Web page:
Calderon, et al. v. Lea County Correctional Facility et al.
MEMORANDUM OPINION AND ORDER by District Judge Judith C. Herrera dismissing without prejudice 1 Plaintiff's Complaint with leave to file an amended complaint on the proper form within 30 days of entry of this order and denying as moot 19 Plaintiff's motion seeking review of his civil rights claims. (baw)
UNITED STATES DISTRICT COURT
DISTRICT OF NEW MEXICO
CHRIS BELL, and
No. 1:16-cv-00938 JCH/KBM
LEA COUNTY CORRECTIONAL
FACILITY, et al,
MEMORANDUM OPINION AND ORDER OF DISMISSAL
Before the Court is Plaintiff’s civil rights complaint (Doc. 1, supplemented by Docs. 13
and 14) and motion seeking a review his civil rights claims (Doc. 19). Plaintiff is incarcerated,
appears pro se, and is proceeding in forma pauperis. He alleges prison officials waged a
“campaign of terror” against him when he complained about sexual harassment. After
conducting a sua sponte review under 28 U.S.C. § 1915(e)(2) and Fed. R. Civ. P. 12(b)(6), the
Court will dismiss the complaint and grant Plaintiff thirty (30) days from the entry of this Order
to amend his pleading.
Standards Governing Sua Sponte Review
The Court has discretion to dismiss an in forma pauperis complaint sua sponte under §
1915(e)(2) “at any time if … the action … is frivolous or malicious; [or] fails to state a claim on
which relief may be granted.” The Court may also dismiss a complaint sua sponte under Rule
12(b)(6) if “it is patently obvious that the plaintiff could not prevail on the facts alleged, and
allowing [plaintiff] an opportunity to amend [the] complaint would be futile.” Hall v. Bellmon,
935 F.2d 1106, 1110 (10th Cir. 1991) (quotations omitted). The plaintiff must frame a complaint
that contains “sufficient factual matter, accepted as true, to ‘state a claim for relief that is
plausible on its face.’” Ashcroft v. Iqbal, 556 U.S. 662, 678 (2009) (quoting Bell Atlantic Corp.
v. Twombly, 550 U.S. 544, 570 (2007)). “A claim has facial plausibility when the plaintiff pleads
factual content that allows the court to draw the reasonable inference that the defendant is liable
for the misconduct alleged.” Id. “Threadbare recitals” of a cause of action and conclusory
allegations, without more, do not suffice. Id.
Because Plaintiff is pro se, his “pleadings are to be construed liberally and held to a less
stringent standard than formal pleadings drafted by lawyers.” Hall, 935 F.2d at 1110. While pro
se pleadings are judged by the same legal standards that apply to represented litigants, the Court
can overlook the “failure to cite proper legal authority, … confusion of various legal theories, …
poor syntax and sentence construction, or … unfamiliarity with pleading requirements.” Id.
Further, pro se plaintiffs should ordinarily be given the opportunity to cure defects in the original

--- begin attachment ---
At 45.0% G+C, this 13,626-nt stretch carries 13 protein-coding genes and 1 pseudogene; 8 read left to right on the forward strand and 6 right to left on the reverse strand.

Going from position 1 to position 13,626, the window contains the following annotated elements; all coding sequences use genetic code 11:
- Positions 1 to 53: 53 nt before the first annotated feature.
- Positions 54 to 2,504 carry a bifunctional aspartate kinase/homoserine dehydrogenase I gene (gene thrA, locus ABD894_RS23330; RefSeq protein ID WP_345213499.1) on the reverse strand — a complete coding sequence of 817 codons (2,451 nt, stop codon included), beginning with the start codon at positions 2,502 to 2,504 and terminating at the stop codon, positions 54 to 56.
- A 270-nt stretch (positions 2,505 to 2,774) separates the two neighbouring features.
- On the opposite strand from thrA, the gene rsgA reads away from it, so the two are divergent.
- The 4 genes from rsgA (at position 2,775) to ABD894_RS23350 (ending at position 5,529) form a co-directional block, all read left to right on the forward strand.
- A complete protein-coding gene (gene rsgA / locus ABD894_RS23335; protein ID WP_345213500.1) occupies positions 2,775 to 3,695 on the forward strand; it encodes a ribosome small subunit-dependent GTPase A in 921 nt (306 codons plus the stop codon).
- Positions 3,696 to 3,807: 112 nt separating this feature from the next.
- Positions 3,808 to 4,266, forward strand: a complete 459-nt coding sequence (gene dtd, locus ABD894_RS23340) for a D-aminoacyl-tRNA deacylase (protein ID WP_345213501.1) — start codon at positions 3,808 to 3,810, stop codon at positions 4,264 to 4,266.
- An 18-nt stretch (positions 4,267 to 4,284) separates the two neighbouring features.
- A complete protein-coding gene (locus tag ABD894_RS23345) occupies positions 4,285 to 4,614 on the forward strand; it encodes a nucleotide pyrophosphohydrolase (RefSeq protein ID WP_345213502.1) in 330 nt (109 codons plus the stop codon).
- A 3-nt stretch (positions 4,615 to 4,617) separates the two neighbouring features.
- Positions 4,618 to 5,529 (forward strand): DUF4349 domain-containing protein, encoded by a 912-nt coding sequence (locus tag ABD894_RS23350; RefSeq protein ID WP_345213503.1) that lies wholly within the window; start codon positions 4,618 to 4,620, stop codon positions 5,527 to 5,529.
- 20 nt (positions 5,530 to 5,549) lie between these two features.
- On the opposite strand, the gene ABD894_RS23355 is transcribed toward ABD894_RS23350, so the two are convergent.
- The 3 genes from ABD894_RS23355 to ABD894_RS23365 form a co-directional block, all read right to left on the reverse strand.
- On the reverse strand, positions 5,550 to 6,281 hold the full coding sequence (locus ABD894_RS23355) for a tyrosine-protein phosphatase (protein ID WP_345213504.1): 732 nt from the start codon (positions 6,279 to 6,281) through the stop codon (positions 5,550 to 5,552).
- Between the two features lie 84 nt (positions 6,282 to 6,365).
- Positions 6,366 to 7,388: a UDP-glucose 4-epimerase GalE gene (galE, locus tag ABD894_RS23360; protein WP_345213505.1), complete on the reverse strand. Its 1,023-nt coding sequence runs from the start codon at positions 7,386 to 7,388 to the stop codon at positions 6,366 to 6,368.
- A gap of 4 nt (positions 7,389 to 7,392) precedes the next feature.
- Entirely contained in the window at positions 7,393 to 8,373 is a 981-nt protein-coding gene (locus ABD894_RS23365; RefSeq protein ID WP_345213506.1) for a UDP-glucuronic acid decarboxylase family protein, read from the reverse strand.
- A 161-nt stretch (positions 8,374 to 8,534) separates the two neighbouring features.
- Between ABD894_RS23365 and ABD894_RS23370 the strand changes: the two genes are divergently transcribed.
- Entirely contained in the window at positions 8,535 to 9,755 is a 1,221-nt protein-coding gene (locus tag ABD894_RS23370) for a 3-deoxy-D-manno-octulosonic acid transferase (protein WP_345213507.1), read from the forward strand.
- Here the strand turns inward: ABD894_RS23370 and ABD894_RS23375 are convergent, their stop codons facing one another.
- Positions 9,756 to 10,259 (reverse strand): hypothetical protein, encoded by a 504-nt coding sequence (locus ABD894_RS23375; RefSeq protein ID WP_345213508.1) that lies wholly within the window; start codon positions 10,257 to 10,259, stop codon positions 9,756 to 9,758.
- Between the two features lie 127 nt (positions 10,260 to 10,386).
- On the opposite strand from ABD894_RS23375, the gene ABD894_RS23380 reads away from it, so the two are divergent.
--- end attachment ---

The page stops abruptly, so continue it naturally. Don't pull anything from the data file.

complaint, unless amendment would be futile. Id. at 1109.
The Court assumes the following facts taken from the complaint are true.
Plaintiff arrived at the Roswell Correctional Center (“RCC”) on January 22, 2016. See
Doc. 1, p. 6. He was not well liked by the prison staff. Id. Sergeant Ramirez and Lieutenant
Rivera were particularly harsh, calling him lewd names and issuing slang directives about
performing certain sex acts on them. Id. On or about February 13, 2016, Plaintiff filed a sexual
harassment complaint against those officers pursuant to the Prison Rape Elimination Act
(“PREA”). Id. at p. 6; Doc. 13, p. 3.
For the next three days, RCC’s warden, counselors, and prison guards waged a
“campaign of terror” against Plaintiff in retaliation for the complaint. See Doc. 1, p. 6-7.
Sergeant Ramirez deprived him of food, conducted unnecessary strip searches, made him stand
naked for hours, and called him a “snitch” and other names. Id. at p. 7. Lieutenant Rivera used
similar insults and threatened to put a “hit” on Plaintiff (i.e., cause other inmates to attack him).
Id. at p. 6. Officers Sena and Juertta told other prisoners about the PREA complaint, and
Lieutenant Briscoe, Captain Castillo, and Officer Virrueta publically “shamed” Plaintiff. Id. at p.
6-7; Doc. 13, p. 1. All of these actors also allegedly conspired to falsify documents, although
there are no further details on that point. See Doc. 1, p. 7. Plaintiff feared for his safety and
requested a transfer to another prison. See Doc. 1, p. 7.
On February 15, 2016, two days after the PREA complaint, another RCC inmate (Patrick
Flores) was attacked. See Doc. 13, p. 2. A confidential informant identified Plaintiff as one of
the assailants. See Doc. 13, p. 3; Doc. 14, p. 2. However, Plaintiff asserts he was not involved
and that various RCC officers conspired to frame him for the crime. See Doc. 13, p. 3; Doc. 1, p.
6-7. The extent of each officer’s involvement in the conspiracy is not clear, as the complaint and
supplements are somewhat inconsistent with respect to each actor’s role. See generally Docs. 1,
13, and 14.
On February 16, 2016, Plaintiff was transferred to the Lea County Correctional Facility
(“LCCF”). See Doc. 1, p. 7; Doc. 13, p. 3. Lieutenant Rivera (a target of Plaintiff’s PREA
complaint) drove the transport van. Id. He turned up the heater even though it was summer and
played loud music during the three hour trip. See Doc. 13, p. 3. Plaintiff asserts he suffered heat
rash, mental distress, and permanent hearing damage. Id.
When he arrived at LCCF, Plaintiff was placed in segregation and charged with the attack
on Flores. Id. at p. 4. RCC Officer John Crocker was assigned to hear that case as well as the
PREA complaint. Id. Plaintiff viewed this as a conflict, as Officer Crocker was friends with
Sergeant Ramirez and Lieutenant Rivera. Id. Officer Crocker allegedly warned that Plaintiff
would be found guilty for the attack if he refused to withdraw the PREA complaint. Id. When
Plaintiff refused, he was adjudged guilty despite reports by two other assailants that he was not
involved in the attack. Id. LCCF placed Plaintiff in some type of segregation unit pending
completion of a “predator program.” Id. He alleges he “sat in segregation at LCCF from
February 16, 2016 to May 28, 2016,” but later states he completed a year in segregation. Id. at p.